“That’s a lot of passports and that’s instability caused by Brexit. And yes instability in the Middle East does bring people toward our business.
“But I also think the notion of citizenship has changed over the past few years. Citizenship these days is conferred by birth but also by contribution; be it social, philanthropic or economic.
“St. Kitts, St. Lucia and Dominica have citizenship by investment programs enshrined in their legislation.”
Asaria said business is growing year on year and not just because of global political strife.
“We started in 2012, a year after the Arab Spring. I can’t tell you what happened before ‘12, but we’ve had consistent growth in this business,” he said.
“A lot of the growth is down to more people knowing us and what we do, and another part is that we’re now selling investments in built hotels, so people can see what they’re investing in rather than details on a piece of paper.”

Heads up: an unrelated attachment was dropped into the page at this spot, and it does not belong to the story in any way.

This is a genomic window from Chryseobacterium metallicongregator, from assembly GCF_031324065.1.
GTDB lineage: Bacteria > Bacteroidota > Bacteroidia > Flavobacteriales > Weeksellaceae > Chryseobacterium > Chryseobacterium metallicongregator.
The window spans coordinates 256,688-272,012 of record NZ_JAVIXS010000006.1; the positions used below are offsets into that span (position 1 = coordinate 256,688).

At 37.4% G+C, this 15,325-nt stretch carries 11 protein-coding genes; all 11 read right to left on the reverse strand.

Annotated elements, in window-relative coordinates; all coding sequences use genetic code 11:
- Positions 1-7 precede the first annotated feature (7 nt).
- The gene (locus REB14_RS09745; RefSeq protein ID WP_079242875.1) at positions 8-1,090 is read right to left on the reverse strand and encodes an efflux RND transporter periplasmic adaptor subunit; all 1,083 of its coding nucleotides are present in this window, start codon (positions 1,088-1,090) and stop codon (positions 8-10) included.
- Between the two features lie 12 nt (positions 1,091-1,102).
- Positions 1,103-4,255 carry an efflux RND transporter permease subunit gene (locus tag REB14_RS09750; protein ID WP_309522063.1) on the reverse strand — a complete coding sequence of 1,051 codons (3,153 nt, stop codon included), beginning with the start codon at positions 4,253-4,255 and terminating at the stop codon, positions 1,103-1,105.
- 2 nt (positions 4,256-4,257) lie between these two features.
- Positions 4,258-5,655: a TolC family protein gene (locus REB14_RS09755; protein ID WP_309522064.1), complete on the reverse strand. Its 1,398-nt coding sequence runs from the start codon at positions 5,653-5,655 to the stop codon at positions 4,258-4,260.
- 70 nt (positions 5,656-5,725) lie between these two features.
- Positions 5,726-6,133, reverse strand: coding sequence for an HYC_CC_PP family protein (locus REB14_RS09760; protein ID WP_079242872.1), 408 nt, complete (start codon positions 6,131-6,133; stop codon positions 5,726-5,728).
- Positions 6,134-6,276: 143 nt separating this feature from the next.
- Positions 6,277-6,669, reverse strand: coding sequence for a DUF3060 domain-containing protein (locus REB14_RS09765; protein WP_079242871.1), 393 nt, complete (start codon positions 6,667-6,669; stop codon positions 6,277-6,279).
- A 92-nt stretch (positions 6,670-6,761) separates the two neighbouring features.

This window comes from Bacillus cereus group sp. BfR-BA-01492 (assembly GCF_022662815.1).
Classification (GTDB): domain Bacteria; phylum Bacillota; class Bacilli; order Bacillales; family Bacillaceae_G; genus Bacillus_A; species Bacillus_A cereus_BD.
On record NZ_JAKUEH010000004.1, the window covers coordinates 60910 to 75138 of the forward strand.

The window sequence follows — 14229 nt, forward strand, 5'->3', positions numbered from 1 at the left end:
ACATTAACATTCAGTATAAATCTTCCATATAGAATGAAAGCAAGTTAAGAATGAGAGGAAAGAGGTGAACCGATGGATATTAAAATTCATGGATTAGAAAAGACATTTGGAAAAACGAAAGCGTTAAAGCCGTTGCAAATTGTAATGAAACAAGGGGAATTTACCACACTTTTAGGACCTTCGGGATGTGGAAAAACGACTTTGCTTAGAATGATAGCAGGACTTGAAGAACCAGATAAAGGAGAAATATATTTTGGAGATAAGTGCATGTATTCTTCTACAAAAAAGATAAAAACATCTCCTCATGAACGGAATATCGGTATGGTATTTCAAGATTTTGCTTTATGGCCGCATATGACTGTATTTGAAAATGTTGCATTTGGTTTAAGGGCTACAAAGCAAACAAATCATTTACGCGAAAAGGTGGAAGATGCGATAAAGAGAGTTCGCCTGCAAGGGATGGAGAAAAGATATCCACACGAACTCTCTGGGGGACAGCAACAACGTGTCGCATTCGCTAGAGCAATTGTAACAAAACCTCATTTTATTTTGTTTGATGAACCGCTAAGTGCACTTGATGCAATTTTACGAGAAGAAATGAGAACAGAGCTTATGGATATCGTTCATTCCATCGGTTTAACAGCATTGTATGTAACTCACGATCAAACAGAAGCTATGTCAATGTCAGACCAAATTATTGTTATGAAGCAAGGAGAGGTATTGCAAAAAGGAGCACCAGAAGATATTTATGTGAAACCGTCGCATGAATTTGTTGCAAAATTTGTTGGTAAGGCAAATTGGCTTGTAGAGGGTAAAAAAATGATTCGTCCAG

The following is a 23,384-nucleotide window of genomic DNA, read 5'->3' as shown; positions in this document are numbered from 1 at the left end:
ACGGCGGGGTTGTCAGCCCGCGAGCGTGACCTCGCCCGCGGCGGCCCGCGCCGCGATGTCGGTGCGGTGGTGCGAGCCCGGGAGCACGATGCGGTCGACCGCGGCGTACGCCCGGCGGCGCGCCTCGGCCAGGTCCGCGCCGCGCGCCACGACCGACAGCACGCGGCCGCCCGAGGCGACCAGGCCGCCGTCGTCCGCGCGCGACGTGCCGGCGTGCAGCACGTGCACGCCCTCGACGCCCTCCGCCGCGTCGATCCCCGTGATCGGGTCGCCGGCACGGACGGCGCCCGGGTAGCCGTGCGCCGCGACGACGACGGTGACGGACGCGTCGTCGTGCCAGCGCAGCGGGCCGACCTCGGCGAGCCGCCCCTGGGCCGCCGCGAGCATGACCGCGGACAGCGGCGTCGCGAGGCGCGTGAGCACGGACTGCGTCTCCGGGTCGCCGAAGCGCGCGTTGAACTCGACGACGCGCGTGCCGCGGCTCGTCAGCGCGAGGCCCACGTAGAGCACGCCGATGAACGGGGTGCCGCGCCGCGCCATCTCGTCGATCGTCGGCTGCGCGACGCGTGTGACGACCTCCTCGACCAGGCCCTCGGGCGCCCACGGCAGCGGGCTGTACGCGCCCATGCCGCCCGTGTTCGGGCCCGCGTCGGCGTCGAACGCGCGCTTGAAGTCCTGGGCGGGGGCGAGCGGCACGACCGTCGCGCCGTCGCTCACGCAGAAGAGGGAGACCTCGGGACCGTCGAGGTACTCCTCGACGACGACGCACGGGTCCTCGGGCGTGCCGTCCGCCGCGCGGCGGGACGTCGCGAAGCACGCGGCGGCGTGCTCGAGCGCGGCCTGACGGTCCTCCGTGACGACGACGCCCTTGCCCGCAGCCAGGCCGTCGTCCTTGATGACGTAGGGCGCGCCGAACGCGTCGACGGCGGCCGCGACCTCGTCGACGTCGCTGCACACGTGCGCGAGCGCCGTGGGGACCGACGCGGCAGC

So who are his clients and what makes them seek out citizenship of a Caribbean island in return for a stake in a hotel?
“40 percent of our clients are from the Middle East, 40 percent from China and the rest elsewhere,” Asaria reveals.
“The reasons behind buying citizenship depends on who and where you are. If you’re from China it’s about perceived economic instability.
“If you’re from Lebanon then it’s the political sphere which is going to drive it.
“Then there’s the Palestinians. That poor nationality only have travel documents so they really need a citizenship document. They were my first clients, the first group to come to me.
“Then you look at individuals looking for the travel benefits. People suffering applying for visas, and then certain people who see this as part of their tax plan structure.
“This investment gives people flexibility and options, for their families.”
The cost of the citizenship schemes vary. For an investment in the St. Kitts hotel, a Park Hyatt set to open in November, you’d need to part with $400,000 to buy a share in the hotel, then pay $50,000-$60,000 to the government. If you have a spouse you pay an extra $25,000 and each dependent is another $15,000-$25,000 depending on their age.